A nightmarish scene broke out this past Thursday evening when a swarm of bees broke free from their cage at a State Fair Spelling Bee in Frisco, Indiana. The event – heralded as an exciting “bee-bee” crossover by the Honey Bee Conservatory – was an unmitigated, terrifying disaster, a day that will live in infamy in Indiana, but mainly for the swarm’s competitors, who finished behind the bees in the competition. 

“It was out of a horror film,” comments Marcus Rodriguez, 6th grader and 2nd runner up to the swarm of bees, still visibly shaken. “I was so scared. Don’t get me wrong, they were extremely well-behaved, and even followed some of the more subtle rules. But after training for so long, and they just come in off the street. I hate to say it—no, you know what, I will say it. It stung.”


The bee-spectacle was orchestrated by the skeptical, bespectacled Annette Festible, who had the bees in a receptacle and reportedly detests Avenge Sevenfold (the band). Mrs. Festible, the 81-year-old leader of the Honey Bee Conservatory, typically keeps the bees in their apiary in Fair Oaks. But given the request from the state, she relented.

“I had my eyes on the bees for the whole fair, but when the actually Spelling Bee started, I had to excuse myself to use the restroom. They must have been a little stir-crazy from the trip over because, well…they broke free.”

And that’s when the tragedy struck.

“The bees ripped through the confines of that cage and just beelined for the stage,” recalls Monica Dunbar, mother of Randolph, 11, [spelling] bee participant. “It was chaos. They started mowing through the kids up there, left and right…”

She sobbed.

“…Again, not actually stinging them. Mowing through them metaphorically, like nailing all of the words that were offered to them by the Spelling Bee proctor. Dammit, my son was up there! And he got out earlier than expected!!”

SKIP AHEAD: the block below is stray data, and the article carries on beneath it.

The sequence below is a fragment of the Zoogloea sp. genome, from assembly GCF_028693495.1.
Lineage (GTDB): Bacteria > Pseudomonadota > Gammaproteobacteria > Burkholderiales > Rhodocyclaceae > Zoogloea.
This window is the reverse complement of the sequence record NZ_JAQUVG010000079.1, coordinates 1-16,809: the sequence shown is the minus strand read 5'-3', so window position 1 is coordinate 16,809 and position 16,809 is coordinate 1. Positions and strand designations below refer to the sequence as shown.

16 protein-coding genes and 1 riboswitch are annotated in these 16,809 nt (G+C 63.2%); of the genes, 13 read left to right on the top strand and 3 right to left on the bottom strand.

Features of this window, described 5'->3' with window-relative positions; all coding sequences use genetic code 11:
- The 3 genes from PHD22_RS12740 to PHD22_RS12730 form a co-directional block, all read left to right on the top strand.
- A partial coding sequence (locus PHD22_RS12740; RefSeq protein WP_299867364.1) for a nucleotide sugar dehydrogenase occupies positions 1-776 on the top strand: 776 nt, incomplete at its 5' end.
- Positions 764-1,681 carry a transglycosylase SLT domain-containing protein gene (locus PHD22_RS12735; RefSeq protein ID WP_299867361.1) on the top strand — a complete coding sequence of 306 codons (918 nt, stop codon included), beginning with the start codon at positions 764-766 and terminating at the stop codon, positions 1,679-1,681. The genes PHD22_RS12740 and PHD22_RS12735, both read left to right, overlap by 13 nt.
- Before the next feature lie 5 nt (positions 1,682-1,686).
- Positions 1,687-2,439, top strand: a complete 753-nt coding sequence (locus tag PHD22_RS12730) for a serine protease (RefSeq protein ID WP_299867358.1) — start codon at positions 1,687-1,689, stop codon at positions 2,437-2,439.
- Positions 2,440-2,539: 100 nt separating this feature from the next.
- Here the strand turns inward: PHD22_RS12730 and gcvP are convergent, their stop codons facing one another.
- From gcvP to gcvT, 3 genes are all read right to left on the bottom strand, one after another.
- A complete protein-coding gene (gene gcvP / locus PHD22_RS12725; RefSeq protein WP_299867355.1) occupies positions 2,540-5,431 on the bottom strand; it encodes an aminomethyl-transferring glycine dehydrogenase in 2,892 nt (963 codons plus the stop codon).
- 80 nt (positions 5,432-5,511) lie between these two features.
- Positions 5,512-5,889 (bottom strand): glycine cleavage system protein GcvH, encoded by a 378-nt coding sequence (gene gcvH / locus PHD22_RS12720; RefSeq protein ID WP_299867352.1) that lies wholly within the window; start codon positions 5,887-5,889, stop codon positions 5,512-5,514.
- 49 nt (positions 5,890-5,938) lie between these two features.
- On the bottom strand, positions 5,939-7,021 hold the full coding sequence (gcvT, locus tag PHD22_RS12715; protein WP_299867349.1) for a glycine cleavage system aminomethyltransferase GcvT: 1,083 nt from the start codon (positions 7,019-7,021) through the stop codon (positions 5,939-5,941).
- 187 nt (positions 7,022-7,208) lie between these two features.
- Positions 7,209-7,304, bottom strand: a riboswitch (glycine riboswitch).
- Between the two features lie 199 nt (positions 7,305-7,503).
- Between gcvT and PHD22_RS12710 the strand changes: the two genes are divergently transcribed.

The bees reportedly made good use of the apiary’s AI technology, which allows the swarm to have voice activation, engage in human emotional capability, understand what humans are thinking and feeling at all times for the eventual usurping of humankind and assumption of a benevolent dictator role, and well—spell like hell.

“They control me,” reports Mrs. Festible, eyes in a trance. “But then again, they will control everybody.”


“I was sorry to see so much sadness, so much raw fear in those kids’ eyes,” laments Garpan, Queen Bee of the 1st place colony. “They didn’t know they were going to face a competitor as tough as our swarm today. But that said, it’s not like we broke any procedures—fair is fair.”

That much, according to bystanders, is true. The bees were apparently very respectful and sportsmanlike, reportedly cheering on competitors when they spelled words correctly. For kids that were allergic to bees (a phrase they don’t “particularly care for, but understand it’s ubiquity in the language”), they would sternly direct Mrs. Festible to provide them with tissues and Benadryl.

“We’re champions,” declared Garpan. “But you know what the most important game is? The next one. Now it’s time to return to the apiary and have Mrs. Festible do our bidding. Whoops, I mean, buzzing.”

“Buzzing, indeed,” Mrs. Festible chimed in, spittle dribbling from her mouth. “In my book, these bees deserve an A.”

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